ICONIC Scottish rugby commentator Bill McLaren will be laid to rest in his hometown of Hawick tomorrow (Monday).
Loudspeakers will relay his funeral service to the thousands of people expected to pay their respects to the man remembered as “the voice of rugby.”
He died last week aged 86 after a long illness, with wife Bette and daughter Linda by his side.
They will be among those at the Borders town’s Teviot Church for his service this morning (Monday), before the cortege moves on to Wellogate cemetery nearby.
Hawick’s High Street will be closed by police to allow the public to pay their respects as the funeral cortege passes through the town.
His daughter Linda spoke at the weekend of the “heart-warming” public response to her family’s loss.
She said: “We have been overwhelmed by all the messages of support, phone calls, texts and emails.
“It’s been really heart-warming.
“Although dad wanted to be at home, we owe a great debt to the community hospital and doctors, Doctor Bruce in particular, and the nurses.
“The community hospital made our journey with dad an awful lot easier to manage.
“The nurses said they felt privileged to look after dad and many of them were former pupils of his.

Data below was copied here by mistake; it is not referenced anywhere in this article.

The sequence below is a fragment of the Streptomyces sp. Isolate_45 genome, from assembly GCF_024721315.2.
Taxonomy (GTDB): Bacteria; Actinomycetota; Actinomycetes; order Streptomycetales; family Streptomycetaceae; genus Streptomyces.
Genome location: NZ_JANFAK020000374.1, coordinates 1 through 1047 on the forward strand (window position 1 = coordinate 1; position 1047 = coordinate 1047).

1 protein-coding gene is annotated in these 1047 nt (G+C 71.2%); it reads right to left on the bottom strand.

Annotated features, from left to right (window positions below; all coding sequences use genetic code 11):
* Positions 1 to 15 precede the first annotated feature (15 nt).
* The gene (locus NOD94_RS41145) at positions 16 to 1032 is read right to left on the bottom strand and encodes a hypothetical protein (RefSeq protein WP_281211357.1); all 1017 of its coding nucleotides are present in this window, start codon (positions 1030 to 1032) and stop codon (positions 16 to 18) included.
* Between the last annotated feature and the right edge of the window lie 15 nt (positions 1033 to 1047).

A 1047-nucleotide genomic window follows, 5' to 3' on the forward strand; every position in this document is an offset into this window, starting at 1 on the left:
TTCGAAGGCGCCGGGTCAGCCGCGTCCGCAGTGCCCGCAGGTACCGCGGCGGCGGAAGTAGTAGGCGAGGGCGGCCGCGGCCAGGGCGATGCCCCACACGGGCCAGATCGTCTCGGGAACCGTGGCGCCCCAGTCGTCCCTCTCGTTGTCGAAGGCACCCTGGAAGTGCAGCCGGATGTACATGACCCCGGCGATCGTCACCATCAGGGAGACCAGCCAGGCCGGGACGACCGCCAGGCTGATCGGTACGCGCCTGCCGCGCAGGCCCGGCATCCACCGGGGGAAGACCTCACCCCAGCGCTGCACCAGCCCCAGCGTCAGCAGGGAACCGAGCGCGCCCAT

“Thanks also to Hawick Rugby Club for so much help in arranging dad’s funeral.”
The club has also opened a book of condolence at Hawick Town Hall for the public to leave messages following McLaren’s death.
Born in 1923, McLaren was respected by players, coaches and fans worldwide and was awarded an OBE, CBE and MBE for services to sport.
His strong Scottish Borders accent and imaginative turns of phrase during matches made his voice unmistakable.
One of his most famous quotes is: “They’ll be dancing in the streets of Hawick tonight.”
Others included: “He’s like a demented ferret up a wee drainpipe,” and “those props are as cunning as a bag of weasels.”
Prime Minister Gordon Brown said McLaren would be “remembered with affection.”
He said: “His expertise, enthusiasm and passion for rugby union inspired young and old alike.
“Bill was a fixture of our national sporting life, and will be missed greatly but remembered with affection.”